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ARS Home » Southeast Area » Mississippi State, Mississippi » Crop Science Research Laboratory » Corn Host Plant Resistance Research » Research » Publications at this Location » Publication #377035

Research Project: Enhanced Resistance of Maize to Aspergillus flavus Infection, Aflatoxin Accumulation, and Insect Damage

Location: Corn Host Plant Resistance Research

Title: The genetic mechanism of heterosis utilization in maize improvement

item XIAO, YINGJIE - Huazhong Agricultural University
item JIANG, SHUQIN - China Agricultural University
item CHENG, QIAN - Northwest A&f University
item WANG, XIAQING - Huazhong Agricultural University
item YAN, JUN - China Agricultural University
item ZHANG, RUYANG - Beijing Academy Of Agricultural Sciences
item QIAO, FENG - Huazhong Agricultural University
item MA, CHUANG - Northwest A&f University
item LUO, JINGYUN - Huazhong Agricultural University
item LI, WENQIANG - Huazhong Agricultural University
item LIU, HAIJUN - Huazhong Agricultural University
item YANG, WENYU - Huazhong Agricultural University
item SONG, WENHAO - Huazhong Agricultural University
item MENG, YIJIANG - Agricultural University Of Hebei
item Warburton, Marilyn
item ZHAO, JIURAN - Beijing Academy Of Agricultural Sciences
item WANG, XIANGFENG - China Agricultural University
item YAN, JIANBING - Huazhong Agricultural University

Submitted to: Genome Biology
Publication Type: Peer Reviewed Journal
Publication Acceptance Date: 4/29/2021
Publication Date: 5/10/2021
Citation: Xiao, Y., Jiang, S., Cheng, Q., Wang, X., Yan, J., Zhang, R., Qiao, F., Ma, C., Luo, J., Li, W., Liu, H., Yang, W., Song, W., Meng, Y., Warburton, M.L., Zhao, J., Wang, X., Yan, J. 2021. The genetic mechanism of heterosis utilization in maize improvement. Genome Biology. 22(148):1-29.

Interpretive Summary: Crop breeders try to stack good mutations into a single crop plant, by selecting those individuals who have the most out of a random population of individuals. If the breeders knew which individuals would have these mutations at the DNA level, the selection would be much faster. Even better would be the ability to cause the mutations in one superior line. The study of heterosis, or the yield advantage seen in hybrid plants, has benefited from new molecular tools. Genes causing heterosis are being identified. This study shows several of these genes in maize, and suggests how they can be best combined, selected, and even one day, mutated at will, to create the highest yielding plants for specific growing environments and mechanized harvest.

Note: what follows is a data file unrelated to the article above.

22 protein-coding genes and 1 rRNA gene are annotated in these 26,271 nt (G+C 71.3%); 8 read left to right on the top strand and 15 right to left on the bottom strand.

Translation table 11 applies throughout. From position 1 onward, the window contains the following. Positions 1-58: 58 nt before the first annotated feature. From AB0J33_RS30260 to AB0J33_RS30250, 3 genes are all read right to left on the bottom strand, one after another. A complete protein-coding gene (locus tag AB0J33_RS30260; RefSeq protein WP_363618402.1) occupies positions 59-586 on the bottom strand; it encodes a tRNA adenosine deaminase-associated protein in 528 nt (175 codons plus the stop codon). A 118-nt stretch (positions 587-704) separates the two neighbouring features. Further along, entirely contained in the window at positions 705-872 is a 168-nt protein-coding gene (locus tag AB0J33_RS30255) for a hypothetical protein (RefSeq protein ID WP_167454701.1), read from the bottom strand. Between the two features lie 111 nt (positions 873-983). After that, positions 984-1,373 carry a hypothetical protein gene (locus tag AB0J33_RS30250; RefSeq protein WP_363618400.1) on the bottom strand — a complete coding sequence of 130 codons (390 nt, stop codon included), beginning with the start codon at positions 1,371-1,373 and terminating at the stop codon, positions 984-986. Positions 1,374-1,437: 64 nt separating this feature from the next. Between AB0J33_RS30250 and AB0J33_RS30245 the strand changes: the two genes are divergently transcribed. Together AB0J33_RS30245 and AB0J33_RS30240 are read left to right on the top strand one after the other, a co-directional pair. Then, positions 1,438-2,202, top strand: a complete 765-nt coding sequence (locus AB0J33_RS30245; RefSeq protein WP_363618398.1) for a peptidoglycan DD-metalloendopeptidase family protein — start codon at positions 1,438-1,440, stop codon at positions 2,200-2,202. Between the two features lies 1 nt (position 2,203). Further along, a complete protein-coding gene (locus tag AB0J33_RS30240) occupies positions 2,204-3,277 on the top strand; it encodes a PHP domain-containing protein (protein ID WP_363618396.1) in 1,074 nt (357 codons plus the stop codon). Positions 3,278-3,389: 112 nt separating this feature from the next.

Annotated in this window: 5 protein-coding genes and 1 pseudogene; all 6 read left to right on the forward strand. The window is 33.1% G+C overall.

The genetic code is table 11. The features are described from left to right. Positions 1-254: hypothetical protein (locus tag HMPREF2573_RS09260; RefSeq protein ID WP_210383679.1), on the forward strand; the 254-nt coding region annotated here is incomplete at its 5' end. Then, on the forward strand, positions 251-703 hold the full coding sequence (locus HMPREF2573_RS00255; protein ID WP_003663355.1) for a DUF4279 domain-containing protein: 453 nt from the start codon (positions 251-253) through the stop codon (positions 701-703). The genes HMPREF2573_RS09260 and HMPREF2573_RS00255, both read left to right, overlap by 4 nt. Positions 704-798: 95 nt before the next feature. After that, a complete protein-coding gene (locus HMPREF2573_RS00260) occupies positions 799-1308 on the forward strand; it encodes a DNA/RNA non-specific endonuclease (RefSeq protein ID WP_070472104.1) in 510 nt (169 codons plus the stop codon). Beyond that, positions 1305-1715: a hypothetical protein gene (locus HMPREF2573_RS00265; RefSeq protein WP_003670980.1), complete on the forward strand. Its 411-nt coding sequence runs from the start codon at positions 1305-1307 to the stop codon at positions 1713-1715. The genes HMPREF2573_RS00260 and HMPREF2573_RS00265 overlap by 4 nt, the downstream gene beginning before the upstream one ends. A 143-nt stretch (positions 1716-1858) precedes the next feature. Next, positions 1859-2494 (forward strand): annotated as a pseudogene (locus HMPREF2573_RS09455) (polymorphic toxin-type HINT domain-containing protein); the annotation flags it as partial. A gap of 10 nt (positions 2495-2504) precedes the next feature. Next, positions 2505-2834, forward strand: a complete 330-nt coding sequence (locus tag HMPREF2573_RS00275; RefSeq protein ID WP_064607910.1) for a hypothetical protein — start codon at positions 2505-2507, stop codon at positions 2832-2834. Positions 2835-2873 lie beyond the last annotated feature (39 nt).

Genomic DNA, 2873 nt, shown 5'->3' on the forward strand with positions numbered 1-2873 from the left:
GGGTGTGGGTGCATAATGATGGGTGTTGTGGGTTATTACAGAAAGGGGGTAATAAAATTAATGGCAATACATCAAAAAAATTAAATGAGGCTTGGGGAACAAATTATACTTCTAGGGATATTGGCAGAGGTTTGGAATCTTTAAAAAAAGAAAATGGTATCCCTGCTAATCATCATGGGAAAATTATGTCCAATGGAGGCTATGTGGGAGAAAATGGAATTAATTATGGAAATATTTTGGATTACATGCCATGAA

Technical Abstract: Crop breeders exploit advantageous genetic recombinations to reshuffle trait-associated genetic sequence variants and select superior genotypes. This artificial selection often influences phenotypes by adjusting gene-regulation networks. Here, we present an analysis of 42,840 F1 maize hybrids, generated by crossing 1,428 maternal lines with 30 elite testers and phenotyped for quantitative traits. We show that heterosis of these traits is influenced by widespread epistatic QTLs, which are activated by paternal contribution of alleles that counteract recessive, deleterious maternal alleles. These deleterious alleles, while rare, epistatically repress other favorable QTL. One example, Brachytic2, represses the Ubiquitin3 locus in maternal lines; in hybrids, the paternal allele relieves repression and recovers plant height, and enhances grain yield. We established polygenic interactions during floral transition, which allows the ability to predict and select compact maize cultivars suited to mechanical harvesting. This work will enable targeted breeding via Big Data-driven decision making to accelerate maize improvement.